If you’ve got an old laptop lying around not seeing any use or if you feel like a change then why not try using Ubuntu as your operating system? The great thing about Open Source software is the wealth of knowledge contributing to it on a daily basis. For photographers this can be a real time and money saver. There are plenty of capable photo editing applications available on Ubuntu including Photoshop and Lightroom equivalents. There are applications available that will let you edit RAW files directly.

I had some serious issues lately trying to get Ubuntu to install on my old Acer Aspire One netbook, mainly due to my own incompetence and the fact I was using a SanDisk USB drive. The thing had been sitting around for a few years gathering dust so I managed to dig it out and get started with installing Ubuntu on it.

Here are the steps that I took for creating a bootable USB drive using OSX for use on the Acer Aspire One.

1. Firstly format and partition your usb drive using Disk Utility in OSX. In the Partition tab choose single partition (Partition 1) and in Options choose the MBR (third option). Go ahead and partition.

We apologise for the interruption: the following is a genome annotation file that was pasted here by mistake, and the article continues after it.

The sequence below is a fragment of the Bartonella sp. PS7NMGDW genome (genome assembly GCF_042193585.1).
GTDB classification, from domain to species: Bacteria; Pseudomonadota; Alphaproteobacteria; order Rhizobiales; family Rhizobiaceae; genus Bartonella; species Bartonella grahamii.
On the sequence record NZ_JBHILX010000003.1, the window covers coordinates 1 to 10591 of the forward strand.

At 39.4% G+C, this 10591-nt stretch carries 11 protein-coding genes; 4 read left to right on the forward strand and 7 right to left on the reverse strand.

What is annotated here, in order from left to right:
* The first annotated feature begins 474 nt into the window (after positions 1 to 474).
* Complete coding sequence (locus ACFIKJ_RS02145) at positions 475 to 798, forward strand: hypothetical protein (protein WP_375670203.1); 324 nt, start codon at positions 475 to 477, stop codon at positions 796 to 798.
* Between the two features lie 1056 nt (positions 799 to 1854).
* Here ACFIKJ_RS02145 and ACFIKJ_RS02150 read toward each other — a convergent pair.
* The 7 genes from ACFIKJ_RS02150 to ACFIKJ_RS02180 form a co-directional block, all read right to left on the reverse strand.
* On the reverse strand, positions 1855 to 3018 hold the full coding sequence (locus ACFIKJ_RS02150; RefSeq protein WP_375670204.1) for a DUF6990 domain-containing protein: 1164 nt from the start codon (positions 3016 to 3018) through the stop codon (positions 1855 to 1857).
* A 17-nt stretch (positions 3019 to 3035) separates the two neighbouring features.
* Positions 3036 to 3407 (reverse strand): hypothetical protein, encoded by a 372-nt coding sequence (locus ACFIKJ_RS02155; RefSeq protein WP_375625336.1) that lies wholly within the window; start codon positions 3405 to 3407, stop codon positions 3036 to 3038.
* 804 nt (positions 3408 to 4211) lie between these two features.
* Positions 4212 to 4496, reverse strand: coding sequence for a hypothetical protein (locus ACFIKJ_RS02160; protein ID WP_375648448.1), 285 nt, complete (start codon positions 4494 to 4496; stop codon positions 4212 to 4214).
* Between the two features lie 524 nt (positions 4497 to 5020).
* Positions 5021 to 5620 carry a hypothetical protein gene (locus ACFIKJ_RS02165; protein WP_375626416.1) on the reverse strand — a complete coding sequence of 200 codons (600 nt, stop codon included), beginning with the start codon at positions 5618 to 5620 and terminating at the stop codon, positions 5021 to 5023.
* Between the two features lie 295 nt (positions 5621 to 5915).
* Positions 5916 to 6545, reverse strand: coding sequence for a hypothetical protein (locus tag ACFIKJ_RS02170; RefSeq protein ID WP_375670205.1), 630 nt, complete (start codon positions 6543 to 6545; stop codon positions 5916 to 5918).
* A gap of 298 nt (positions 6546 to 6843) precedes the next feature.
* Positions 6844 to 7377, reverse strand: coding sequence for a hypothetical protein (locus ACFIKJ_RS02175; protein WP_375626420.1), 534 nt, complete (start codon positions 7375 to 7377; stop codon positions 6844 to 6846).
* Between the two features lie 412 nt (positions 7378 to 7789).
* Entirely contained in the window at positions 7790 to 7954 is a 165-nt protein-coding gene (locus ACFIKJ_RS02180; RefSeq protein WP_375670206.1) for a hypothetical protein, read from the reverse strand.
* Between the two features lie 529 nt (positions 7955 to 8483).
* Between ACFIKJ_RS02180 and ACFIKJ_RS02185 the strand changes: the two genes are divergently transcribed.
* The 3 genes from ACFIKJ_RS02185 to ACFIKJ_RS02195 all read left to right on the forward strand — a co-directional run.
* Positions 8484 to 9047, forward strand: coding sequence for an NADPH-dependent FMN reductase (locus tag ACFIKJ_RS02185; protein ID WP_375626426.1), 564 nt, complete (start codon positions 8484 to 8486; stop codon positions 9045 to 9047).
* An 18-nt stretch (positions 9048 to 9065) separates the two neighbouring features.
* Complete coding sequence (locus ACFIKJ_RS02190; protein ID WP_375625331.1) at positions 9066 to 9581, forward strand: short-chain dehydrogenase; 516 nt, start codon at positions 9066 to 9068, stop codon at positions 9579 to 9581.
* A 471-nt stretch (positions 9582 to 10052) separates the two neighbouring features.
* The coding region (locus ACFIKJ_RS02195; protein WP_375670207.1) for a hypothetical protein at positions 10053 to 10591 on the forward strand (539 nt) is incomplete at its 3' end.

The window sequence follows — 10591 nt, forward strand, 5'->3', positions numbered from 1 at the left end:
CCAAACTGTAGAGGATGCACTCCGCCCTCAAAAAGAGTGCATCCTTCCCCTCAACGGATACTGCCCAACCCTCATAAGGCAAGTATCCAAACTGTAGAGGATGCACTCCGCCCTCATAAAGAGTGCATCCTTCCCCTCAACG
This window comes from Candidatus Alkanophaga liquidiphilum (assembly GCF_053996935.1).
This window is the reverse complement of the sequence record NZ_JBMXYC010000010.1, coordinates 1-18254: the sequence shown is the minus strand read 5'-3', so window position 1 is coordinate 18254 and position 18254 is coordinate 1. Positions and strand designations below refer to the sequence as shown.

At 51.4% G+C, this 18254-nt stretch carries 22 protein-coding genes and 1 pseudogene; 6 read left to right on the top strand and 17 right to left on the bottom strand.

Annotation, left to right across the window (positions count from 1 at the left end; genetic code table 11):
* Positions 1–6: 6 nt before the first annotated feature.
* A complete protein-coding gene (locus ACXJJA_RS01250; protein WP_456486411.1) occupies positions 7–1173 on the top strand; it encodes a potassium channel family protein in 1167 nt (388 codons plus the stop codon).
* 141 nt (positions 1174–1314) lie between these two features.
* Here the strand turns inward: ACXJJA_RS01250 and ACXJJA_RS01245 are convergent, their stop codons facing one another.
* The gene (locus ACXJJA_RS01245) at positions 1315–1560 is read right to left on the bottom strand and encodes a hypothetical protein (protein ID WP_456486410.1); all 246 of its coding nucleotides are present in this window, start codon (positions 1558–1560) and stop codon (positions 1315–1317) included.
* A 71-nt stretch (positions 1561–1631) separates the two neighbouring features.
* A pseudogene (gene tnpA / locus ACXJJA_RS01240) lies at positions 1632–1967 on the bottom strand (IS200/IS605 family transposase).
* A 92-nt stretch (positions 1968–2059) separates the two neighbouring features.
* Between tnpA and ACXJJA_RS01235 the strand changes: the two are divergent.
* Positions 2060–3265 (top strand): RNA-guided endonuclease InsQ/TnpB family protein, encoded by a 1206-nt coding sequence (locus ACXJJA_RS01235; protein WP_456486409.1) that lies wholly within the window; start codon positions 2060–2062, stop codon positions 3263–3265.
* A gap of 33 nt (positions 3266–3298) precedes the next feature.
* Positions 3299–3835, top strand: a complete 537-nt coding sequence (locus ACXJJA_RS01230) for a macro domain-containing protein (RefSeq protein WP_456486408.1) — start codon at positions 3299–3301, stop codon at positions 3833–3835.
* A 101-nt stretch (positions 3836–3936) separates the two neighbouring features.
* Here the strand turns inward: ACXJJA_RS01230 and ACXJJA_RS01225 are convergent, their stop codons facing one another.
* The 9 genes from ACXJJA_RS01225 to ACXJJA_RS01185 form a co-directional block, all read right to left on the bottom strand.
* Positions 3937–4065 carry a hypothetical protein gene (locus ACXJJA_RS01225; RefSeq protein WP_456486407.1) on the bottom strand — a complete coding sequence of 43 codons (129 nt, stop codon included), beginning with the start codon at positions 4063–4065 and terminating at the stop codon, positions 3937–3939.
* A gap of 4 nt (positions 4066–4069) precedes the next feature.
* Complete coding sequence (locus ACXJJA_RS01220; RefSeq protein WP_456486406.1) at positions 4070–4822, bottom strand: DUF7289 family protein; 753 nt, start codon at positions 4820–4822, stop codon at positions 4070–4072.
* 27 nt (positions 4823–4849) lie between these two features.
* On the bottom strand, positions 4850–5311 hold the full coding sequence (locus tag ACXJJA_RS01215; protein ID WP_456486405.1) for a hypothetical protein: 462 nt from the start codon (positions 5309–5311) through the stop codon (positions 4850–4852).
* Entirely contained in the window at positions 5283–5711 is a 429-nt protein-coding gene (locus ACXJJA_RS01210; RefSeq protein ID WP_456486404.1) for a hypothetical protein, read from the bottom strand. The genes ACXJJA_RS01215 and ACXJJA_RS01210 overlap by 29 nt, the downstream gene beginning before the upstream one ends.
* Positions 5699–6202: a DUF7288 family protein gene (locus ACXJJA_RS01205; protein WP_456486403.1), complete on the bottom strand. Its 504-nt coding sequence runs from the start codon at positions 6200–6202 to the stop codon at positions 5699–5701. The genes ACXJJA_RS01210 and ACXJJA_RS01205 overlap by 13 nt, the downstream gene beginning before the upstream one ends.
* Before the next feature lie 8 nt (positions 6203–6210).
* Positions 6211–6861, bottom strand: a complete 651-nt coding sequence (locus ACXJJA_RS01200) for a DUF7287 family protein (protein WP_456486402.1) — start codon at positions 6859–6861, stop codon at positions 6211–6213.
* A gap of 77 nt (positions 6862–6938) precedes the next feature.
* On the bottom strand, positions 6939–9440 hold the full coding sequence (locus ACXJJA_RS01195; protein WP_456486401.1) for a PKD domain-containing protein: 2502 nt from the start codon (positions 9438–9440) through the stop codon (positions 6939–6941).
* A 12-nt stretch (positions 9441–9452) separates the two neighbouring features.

2. Launch terminal in OSX. Run the following command to find out what disk number you should be using: diskutil list

3. Run the following command fdisk -e /dev/disk0 (substitute the 0 for the correct number from the previous step. You should now be in fdisk.

4. Run the following command; f 1

5. Run the following command; write

6. Run the following command; exit

7. Use Unetbootin to create the bootable Ubuntu install on your usb drive. Download the Ubunto ISO from here : http://www.ubuntu.com/certification/hardware/200908-3469/

8. Follow these instructions on the Unetbootin website : http://unetbootin.sourceforge.net/

If you have problems with syslinux hanging on bootup then read this : http://kb.sandisk.com/app/answers/detail/a_id/826/~/removing-u3-launchpad-on-a-mac

On a 4 year old Acer netbook the whole process took around 2 hours. But those two hours you’ll make back in the long run simply due to how fast and responsive Ubuntu is. I’m already loving it.

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